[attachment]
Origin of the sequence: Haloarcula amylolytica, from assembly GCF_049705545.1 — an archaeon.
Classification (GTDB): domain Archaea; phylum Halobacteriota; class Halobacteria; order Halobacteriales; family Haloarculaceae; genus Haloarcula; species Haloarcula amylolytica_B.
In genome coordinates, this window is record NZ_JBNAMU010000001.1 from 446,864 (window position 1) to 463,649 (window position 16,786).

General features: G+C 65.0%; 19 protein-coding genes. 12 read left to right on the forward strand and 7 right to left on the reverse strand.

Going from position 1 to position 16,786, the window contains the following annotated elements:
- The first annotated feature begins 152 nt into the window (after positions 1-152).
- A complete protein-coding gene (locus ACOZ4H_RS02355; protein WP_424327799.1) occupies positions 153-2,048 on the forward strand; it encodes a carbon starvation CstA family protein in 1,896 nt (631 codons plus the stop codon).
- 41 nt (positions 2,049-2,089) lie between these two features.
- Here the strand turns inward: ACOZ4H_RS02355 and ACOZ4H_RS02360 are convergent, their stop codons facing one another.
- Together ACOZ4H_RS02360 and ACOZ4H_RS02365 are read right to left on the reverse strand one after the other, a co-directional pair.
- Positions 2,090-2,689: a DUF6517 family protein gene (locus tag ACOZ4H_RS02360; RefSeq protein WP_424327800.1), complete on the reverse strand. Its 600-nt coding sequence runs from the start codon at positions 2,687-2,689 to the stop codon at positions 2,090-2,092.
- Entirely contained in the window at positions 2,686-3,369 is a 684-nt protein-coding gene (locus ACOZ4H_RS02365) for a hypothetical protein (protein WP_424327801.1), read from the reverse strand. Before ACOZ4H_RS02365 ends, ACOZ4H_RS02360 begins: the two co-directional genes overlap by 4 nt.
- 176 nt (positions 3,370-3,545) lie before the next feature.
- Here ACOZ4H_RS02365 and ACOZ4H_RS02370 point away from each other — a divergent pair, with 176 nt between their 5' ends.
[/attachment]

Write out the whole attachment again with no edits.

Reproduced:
Origin of the sequence: Haloarcula amylolytica, from assembly GCF_049705545.1 — an archaeon.
Classification (GTDB): domain Archaea; phylum Halobacteriota; class Halobacteria; order Halobacteriales; family Haloarculaceae; genus Haloarcula; species Haloarcula amylolytica_B.
In genome coordinates, this window is record NZ_JBNAMU010000001.1 from 446,864 (window position 1) to 463,649 (window position 16,786).

General features: G+C 65.0%; 19 protein-coding genes. 12 read left to right on the forward strand and 7 right to left on the reverse strand.

Going from position 1 to position 16,786, the window contains the following annotated elements:
- The first annotated feature begins 152 nt into the window (after positions 1-152).
- A complete protein-coding gene (locus ACOZ4H_RS02355; protein WP_424327799.1) occupies positions 153-2,048 on the forward strand; it encodes a carbon starvation CstA family protein in 1,896 nt (631 codons plus the stop codon).
- 41 nt (positions 2,049-2,089) lie between these two features.
- Here the strand turns inward: ACOZ4H_RS02355 and ACOZ4H_RS02360 are convergent, their stop codons facing one another.
- Together ACOZ4H_RS02360 and ACOZ4H_RS02365 are read right to left on the reverse strand one after the other, a co-directional pair.
- Positions 2,090-2,689: a DUF6517 family protein gene (locus tag ACOZ4H_RS02360; RefSeq protein WP_424327800.1), complete on the reverse strand. Its 600-nt coding sequence runs from the start codon at positions 2,687-2,689 to the stop codon at positions 2,090-2,092.
- Entirely contained in the window at positions 2,686-3,369 is a 684-nt protein-coding gene (locus ACOZ4H_RS02365) for a hypothetical protein (protein WP_424327801.1), read from the reverse strand. Before ACOZ4H_RS02365 ends, ACOZ4H_RS02360 begins: the two co-directional genes overlap by 4 nt.
- 176 nt (positions 3,370-3,545) lie before the next feature.
- Here ACOZ4H_RS02365 and ACOZ4H_RS02370 point away from each other — a divergent pair, with 176 nt between their 5' ends.